Inspection Ministry to Study Multimillion Phone Dispute

Parliamentary Relations and Inspection Minister Khun Haing on Tuesday ordered his staff to look into the multimillion-dollar dispute between the Tele­com­munications Ministry and private phone operators in Cambodia.

“We will study first the issues to see if there is any problem in telecommunications sector,” Khun Haing said Tuesday night.

Then, if warranted, he said, a full fledged investigation will be conducted by his ministry, which is responsible for investigating government wrongdoing.

The move comes two days after private phone operators denied claims by the Telecom­munications Ministry that they owe millions of dollars stemming from revenue-sharing agreements and the use of the state’s international gateway.

Somchai Lertwiset-Theerakul, Samart’s chief executive officer, has accused the Telecom­mun­ications Ministry of mismanagement and failing to account for his company’s payments.

A senior official at the Inspec­tion Ministry said Monday that he also suspects irregular financial activities have occurred at the Telecommunications Ministry.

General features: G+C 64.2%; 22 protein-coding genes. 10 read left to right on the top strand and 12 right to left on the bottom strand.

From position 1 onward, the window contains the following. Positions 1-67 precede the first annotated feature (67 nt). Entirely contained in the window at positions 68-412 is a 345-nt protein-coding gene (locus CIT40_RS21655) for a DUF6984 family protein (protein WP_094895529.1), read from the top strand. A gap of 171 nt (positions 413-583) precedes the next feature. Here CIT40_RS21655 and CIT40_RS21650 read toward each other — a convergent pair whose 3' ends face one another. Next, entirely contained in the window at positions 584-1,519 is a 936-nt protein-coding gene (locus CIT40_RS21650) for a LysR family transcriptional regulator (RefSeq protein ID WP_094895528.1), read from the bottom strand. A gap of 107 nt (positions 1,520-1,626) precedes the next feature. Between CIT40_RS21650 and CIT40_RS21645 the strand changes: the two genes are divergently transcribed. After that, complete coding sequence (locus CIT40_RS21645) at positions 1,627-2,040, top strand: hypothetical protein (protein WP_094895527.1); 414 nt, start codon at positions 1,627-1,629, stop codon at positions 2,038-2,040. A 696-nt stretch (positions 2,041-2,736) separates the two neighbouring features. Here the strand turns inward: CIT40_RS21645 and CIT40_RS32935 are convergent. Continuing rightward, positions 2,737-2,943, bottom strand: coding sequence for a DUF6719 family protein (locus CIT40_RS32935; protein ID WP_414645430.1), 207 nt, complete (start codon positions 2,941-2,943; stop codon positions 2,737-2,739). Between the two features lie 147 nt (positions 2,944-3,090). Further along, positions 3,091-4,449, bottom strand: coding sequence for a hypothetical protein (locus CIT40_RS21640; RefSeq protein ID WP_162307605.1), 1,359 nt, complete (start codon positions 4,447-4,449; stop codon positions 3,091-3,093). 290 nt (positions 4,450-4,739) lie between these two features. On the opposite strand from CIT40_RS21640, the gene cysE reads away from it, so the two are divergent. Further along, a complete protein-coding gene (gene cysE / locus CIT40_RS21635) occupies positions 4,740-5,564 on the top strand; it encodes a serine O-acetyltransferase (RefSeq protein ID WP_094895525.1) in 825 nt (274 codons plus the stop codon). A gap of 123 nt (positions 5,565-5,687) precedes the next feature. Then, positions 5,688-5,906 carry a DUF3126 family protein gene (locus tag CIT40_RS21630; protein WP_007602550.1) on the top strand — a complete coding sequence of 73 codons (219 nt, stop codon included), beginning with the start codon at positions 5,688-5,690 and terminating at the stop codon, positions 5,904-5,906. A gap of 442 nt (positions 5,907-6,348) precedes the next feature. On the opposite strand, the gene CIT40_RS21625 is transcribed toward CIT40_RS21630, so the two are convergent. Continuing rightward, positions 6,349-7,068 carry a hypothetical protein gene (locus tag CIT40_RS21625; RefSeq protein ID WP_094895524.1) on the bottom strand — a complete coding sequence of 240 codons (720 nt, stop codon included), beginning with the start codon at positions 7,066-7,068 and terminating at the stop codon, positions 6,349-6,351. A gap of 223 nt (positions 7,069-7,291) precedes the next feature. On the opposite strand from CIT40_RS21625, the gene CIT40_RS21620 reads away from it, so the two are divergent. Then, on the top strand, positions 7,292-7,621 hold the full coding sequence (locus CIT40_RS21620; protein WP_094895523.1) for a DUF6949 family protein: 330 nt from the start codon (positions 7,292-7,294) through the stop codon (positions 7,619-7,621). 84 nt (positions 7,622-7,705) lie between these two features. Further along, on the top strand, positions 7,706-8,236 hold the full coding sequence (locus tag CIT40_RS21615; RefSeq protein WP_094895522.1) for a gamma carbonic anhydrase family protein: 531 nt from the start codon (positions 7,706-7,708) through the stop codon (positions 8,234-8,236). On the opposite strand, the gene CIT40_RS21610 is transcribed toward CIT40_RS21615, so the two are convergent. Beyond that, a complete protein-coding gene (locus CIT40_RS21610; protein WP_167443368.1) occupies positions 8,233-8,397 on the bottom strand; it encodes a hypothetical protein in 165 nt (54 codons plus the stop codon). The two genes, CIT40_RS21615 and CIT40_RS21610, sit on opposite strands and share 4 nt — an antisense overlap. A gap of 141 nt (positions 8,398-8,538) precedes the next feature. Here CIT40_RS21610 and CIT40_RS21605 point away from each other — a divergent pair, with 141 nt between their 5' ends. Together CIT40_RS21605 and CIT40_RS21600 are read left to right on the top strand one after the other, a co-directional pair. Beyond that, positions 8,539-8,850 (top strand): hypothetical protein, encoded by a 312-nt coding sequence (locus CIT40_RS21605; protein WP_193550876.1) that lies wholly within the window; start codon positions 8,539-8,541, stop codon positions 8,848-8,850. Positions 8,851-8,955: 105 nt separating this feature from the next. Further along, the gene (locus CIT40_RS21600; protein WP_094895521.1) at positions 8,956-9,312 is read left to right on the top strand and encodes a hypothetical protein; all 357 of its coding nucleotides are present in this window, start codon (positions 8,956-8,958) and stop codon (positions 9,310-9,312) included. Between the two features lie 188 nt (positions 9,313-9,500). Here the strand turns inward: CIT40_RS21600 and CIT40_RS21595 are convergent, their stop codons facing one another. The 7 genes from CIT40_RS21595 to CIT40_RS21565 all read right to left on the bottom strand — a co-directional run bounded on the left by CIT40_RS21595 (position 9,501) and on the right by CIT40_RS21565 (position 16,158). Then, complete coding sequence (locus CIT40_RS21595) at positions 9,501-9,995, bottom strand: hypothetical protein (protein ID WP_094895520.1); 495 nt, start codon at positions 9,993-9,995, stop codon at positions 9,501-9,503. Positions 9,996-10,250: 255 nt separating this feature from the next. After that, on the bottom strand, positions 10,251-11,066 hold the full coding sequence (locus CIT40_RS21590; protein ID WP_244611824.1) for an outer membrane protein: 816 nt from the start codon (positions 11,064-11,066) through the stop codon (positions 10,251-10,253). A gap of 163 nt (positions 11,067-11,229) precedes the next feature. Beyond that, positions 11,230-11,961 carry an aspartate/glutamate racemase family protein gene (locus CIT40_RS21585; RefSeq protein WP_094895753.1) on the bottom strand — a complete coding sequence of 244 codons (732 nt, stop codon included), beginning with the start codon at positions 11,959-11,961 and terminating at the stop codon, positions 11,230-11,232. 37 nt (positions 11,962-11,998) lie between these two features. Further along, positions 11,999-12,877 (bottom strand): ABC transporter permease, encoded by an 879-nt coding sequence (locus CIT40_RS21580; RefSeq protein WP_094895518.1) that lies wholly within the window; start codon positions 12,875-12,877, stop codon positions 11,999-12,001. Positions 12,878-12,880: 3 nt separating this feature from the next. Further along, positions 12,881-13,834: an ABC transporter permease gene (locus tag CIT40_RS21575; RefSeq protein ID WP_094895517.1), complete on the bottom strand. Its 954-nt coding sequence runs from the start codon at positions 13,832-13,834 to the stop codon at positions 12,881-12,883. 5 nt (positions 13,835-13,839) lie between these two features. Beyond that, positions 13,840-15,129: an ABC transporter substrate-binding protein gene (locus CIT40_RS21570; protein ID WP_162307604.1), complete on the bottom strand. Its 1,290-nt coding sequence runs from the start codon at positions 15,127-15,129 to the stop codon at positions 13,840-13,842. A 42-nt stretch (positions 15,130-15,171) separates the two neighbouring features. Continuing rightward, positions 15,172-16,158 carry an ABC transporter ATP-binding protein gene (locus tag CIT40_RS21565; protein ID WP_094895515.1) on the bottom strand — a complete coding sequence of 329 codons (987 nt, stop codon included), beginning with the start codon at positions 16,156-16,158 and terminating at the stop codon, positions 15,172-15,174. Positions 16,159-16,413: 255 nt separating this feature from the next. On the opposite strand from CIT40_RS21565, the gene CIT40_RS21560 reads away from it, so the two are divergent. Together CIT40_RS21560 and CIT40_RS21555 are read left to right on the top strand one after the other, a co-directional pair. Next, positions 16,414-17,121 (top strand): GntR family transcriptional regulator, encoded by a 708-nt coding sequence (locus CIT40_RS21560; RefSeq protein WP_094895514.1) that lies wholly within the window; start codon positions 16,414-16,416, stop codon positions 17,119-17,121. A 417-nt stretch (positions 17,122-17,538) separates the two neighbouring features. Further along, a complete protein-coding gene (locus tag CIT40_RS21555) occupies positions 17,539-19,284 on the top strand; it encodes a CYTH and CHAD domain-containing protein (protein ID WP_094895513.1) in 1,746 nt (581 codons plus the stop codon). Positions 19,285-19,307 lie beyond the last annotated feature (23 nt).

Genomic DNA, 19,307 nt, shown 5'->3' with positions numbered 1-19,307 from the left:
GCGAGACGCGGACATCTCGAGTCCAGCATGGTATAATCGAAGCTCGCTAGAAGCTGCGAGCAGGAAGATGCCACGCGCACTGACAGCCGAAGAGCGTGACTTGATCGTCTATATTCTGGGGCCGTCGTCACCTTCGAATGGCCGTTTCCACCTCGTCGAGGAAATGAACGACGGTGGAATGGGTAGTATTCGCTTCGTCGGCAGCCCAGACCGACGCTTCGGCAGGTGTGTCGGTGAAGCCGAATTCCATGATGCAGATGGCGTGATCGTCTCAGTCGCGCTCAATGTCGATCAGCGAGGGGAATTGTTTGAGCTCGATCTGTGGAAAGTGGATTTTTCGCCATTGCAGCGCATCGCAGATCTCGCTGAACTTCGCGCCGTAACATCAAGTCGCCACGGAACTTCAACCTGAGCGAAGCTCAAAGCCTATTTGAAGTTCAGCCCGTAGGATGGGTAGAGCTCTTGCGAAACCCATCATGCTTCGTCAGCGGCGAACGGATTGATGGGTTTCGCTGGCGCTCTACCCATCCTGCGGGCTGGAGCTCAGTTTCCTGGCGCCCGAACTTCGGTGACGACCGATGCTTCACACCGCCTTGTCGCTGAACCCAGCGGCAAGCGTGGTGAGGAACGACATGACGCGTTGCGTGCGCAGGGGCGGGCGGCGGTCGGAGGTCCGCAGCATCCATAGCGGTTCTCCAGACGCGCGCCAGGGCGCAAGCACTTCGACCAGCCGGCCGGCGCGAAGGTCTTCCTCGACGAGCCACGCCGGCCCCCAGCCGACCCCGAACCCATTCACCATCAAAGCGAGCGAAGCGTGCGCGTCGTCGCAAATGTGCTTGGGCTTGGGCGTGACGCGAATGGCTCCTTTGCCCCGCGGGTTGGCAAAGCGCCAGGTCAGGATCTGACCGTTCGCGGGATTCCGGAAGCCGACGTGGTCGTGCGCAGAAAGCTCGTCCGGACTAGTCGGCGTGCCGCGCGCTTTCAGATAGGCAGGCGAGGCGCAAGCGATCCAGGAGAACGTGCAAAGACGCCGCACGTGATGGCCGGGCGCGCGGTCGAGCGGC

“But we haven’t had complete documents or evidence to prove wrongdoing.”

However, Telecom­muni­ca­tions Minister So Khun on Tues­day denied that any officials or staff of his ministry have been involved in wrongdoing.

“No one in the ministry stole any money from Sam­art or other companies. Som­chai’s accusation has made us lose face,” So Khun said after he met with representatives from six phone operators. “If [the In­spection Ministry] wants to investigate our ministry, they can do anytime. Our door is open all the time because there is nothing to hide.”

According to the Telecom­munications Ministry, about $9 million is still owed by the six phone operators.

Keo Vuthin, chief of the ministry’s financial department, said CamTel (018 prefix) owes $2.2 million, MobiTel (012) and Samart (015, 016) owe about $1.4 million each, and Shinawatra (011) owes about $1.1 million. The rest is owed by TriCelcam, which re­cently went out of business, and land­line operator Camin­Tel.

But four phone companies contacted on Sunday denied they are late in payments.

In an effort to improve revenue collection for the cash-strapped national treas­ury, the minist­ries of Finance and Telecom­muni­cations recently warned private phone operators to pay their outstanding debts or face interest charges and heavy fines.

“Whatever the phone operators say, we have evidence to show that they owe us money,” said So Khun, noting the ministry has equipment and accounting system in place to check what is owed to the ministry.

by the private phone operators.




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